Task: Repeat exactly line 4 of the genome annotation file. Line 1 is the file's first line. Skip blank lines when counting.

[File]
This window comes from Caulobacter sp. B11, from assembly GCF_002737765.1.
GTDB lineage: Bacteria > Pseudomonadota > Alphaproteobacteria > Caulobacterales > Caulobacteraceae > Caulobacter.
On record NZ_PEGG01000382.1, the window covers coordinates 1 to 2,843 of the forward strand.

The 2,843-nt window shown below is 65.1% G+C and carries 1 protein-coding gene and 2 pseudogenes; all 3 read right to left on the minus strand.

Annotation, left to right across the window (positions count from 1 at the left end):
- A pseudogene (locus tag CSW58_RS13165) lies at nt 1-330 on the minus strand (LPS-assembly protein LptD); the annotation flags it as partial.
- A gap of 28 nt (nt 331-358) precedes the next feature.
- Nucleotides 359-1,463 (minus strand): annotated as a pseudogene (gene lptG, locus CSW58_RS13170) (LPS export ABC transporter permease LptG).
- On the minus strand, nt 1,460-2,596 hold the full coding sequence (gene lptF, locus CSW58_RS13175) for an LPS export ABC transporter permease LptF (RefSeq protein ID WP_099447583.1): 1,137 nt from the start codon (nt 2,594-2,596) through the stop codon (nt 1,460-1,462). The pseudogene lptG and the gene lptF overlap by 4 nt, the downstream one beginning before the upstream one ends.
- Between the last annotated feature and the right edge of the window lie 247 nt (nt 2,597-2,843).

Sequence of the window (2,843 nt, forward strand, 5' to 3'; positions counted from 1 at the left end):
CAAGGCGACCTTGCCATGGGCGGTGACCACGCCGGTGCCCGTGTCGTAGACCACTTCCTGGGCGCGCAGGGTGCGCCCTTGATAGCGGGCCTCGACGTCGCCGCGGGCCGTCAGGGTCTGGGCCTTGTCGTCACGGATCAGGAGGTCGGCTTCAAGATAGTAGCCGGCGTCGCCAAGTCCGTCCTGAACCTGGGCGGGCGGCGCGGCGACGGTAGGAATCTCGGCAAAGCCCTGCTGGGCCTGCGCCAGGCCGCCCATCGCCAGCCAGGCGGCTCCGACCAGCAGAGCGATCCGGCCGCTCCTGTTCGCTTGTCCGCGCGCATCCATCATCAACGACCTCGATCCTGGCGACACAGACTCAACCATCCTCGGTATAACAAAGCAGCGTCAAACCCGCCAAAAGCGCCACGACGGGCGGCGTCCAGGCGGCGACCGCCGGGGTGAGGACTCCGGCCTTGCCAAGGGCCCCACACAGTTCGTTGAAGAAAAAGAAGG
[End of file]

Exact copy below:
The 2,843-nt window shown below is 65.1% G+C and carries 1 protein-coding gene and 2 pseudogenes; all 3 read right to left on the minus strand.